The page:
I added more glazes. Now the stamps become a subtle accent, hopefully not too much so. I toned down the yellow of the ground and windows because it was competing with the rest of the work. Tomorrow...the big finale.
I fill in areas with color and then proceed to lay glazes over them. You can see this in the right side of the middle nurses cape. This painting is already taking off in directions I didn't anticipate. Oh well, no guts...no glory.
Pynelogs is having its 95th birthday party in the coming week or so. There is an invitation out to artists to paint their interpretation of what Pynelogs means to them. I know lots of people are painting scenes of the building. I, however, am a sucker for old nurses uniforms--love the cap and tights. Because part of Pynelogs history is as a hospital, I am working from an old photo of some of the nurses that served there.
I am starting out with laying down my stamped collage bits. I will go back in with colors and glazes to make some kind of statement. This is always a learning process! Oh, and it has to be done by friday.
It's supposed to warm up again this week, but this morning when I uncovered my tomato plants, there was a cold breeze wafting down from the mountains.
This is my little garden fence that I am quite pleased with. I found the pickets (and the paint) at the dump. Nothing like a little recycling! Good old Bruce figured out a simple way to mount them and I am very pleased with the effect. Next...garden gates!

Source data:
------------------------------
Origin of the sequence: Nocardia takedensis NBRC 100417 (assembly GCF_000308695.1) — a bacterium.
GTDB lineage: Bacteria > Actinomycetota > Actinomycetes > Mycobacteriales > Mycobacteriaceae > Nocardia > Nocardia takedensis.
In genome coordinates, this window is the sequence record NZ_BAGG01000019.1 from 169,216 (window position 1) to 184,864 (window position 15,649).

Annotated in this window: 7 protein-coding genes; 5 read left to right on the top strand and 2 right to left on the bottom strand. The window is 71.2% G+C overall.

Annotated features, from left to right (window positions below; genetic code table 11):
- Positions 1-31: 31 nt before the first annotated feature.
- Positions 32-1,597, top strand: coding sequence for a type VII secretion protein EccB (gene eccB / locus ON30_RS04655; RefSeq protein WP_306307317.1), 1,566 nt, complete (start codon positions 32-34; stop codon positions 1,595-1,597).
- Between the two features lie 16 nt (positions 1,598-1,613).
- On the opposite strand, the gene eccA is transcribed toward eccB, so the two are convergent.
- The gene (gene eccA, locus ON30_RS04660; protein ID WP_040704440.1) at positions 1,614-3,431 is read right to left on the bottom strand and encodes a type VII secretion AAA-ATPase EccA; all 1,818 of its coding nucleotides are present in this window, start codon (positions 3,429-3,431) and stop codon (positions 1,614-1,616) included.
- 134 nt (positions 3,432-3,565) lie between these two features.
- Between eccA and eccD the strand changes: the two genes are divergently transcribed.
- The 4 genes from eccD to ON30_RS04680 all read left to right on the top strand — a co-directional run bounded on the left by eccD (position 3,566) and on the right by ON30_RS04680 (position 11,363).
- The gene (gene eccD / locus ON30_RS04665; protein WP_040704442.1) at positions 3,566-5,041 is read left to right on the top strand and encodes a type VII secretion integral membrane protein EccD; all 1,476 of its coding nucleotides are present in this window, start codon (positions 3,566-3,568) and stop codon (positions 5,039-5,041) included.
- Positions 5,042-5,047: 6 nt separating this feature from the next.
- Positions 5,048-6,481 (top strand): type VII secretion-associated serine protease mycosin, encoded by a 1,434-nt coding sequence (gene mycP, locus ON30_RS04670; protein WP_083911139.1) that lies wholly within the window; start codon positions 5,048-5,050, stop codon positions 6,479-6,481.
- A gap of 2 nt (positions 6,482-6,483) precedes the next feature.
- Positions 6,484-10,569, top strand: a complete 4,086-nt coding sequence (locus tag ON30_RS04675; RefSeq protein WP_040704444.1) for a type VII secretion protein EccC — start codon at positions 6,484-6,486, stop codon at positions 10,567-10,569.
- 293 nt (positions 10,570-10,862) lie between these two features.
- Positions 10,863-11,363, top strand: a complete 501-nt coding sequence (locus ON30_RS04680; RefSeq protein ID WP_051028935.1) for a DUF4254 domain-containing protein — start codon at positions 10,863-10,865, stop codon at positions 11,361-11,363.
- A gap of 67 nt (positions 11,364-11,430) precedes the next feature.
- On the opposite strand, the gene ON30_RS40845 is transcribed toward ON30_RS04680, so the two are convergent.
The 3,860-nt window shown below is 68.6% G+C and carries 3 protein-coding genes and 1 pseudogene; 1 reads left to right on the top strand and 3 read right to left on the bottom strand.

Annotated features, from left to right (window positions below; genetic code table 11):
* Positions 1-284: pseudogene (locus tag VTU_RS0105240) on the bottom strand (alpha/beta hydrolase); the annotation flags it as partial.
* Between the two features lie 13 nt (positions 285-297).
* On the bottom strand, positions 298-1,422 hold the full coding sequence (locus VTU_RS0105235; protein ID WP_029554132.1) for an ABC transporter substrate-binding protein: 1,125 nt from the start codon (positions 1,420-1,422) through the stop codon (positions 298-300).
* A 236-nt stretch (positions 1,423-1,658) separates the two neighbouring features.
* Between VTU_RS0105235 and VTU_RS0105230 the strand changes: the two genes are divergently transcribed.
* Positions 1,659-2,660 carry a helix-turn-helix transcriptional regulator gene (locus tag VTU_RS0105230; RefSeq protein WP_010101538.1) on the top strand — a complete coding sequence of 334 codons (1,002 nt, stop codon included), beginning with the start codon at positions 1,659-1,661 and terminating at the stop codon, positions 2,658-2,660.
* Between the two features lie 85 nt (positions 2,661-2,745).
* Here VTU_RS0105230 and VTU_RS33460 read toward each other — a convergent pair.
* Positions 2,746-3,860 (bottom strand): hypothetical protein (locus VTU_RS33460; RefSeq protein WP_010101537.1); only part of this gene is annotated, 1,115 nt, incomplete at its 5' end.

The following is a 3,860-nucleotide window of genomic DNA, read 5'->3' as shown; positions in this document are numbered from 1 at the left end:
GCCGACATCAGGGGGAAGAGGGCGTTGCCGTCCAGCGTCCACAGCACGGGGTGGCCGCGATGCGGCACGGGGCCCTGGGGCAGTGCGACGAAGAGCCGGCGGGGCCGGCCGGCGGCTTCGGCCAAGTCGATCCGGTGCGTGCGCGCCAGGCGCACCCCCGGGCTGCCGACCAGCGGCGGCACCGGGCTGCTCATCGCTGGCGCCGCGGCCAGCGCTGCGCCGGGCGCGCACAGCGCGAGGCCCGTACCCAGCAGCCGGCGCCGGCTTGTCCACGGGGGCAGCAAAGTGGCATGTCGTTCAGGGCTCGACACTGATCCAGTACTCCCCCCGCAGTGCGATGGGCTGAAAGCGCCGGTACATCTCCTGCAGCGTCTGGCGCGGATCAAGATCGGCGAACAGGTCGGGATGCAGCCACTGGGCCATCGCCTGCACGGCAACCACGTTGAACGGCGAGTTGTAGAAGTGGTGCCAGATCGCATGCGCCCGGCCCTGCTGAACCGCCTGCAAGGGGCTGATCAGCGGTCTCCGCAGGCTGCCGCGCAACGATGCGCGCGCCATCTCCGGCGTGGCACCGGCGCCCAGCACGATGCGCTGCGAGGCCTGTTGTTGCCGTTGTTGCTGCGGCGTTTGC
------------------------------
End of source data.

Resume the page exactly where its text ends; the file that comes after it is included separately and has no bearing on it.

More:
I am inspired by a book about Grant Leier and Nixie Barton, two wonderful wacky Vancouver Island artists that have an amazing garden. Check out their book "The Romance Continues". My goal is to decorate my garden with recycling for next season. No more humdrum acreage.
My one woman show reception at Centre 64 took place yesterday. The hanging committee did a fantastic job. Centre 64 is lovely gallery and my paintings looked great in there.
Margaret asked for props, so I took my painting companion, Mr. Thrifty and my travel art kit. I want to thank all involved for preparing this show and special thanks to all my friends who made the effort to view it.
I dragged Bruce off for a drive on Sunday. I wanted to visit the paint pots on the route to Banff. Very Cool! I know that pigments come from minerals and earth but to see it laying out on the ground was exciting. Raw ochre and red iron oxide. To quote Lorrie Drennan "Don't you just want to lick it?" We have pictographs on the edge of town were some native person drew a record of a hunt ( or raid?) many years ago using the iron oxide.
I went back and mucked around on this painting of Island Pond. The sky and water were quite a bit darker before, giving the painting an unsettling aspect. I remember the day I was painting it I became very frustrated with the mountains in the background... the clouds kept sweeping across them changing the shapes and colors. Duh, I finally realized I had the power just to remove them. Sometimes paintings are much stronger with good editing.
I am so happy that I don't have to be anywhere today. First time in quite some time that I can putter around the house and paint.
I am an acrylic painter exploring color and texture. I like horses, Canadian wildlife, old trucks, bold women, kind men, tequila and cashews. Most paintings are for sale. Contact me for prices and shipping if you are interested in purchasing a painting. And thanks for viewing my blog!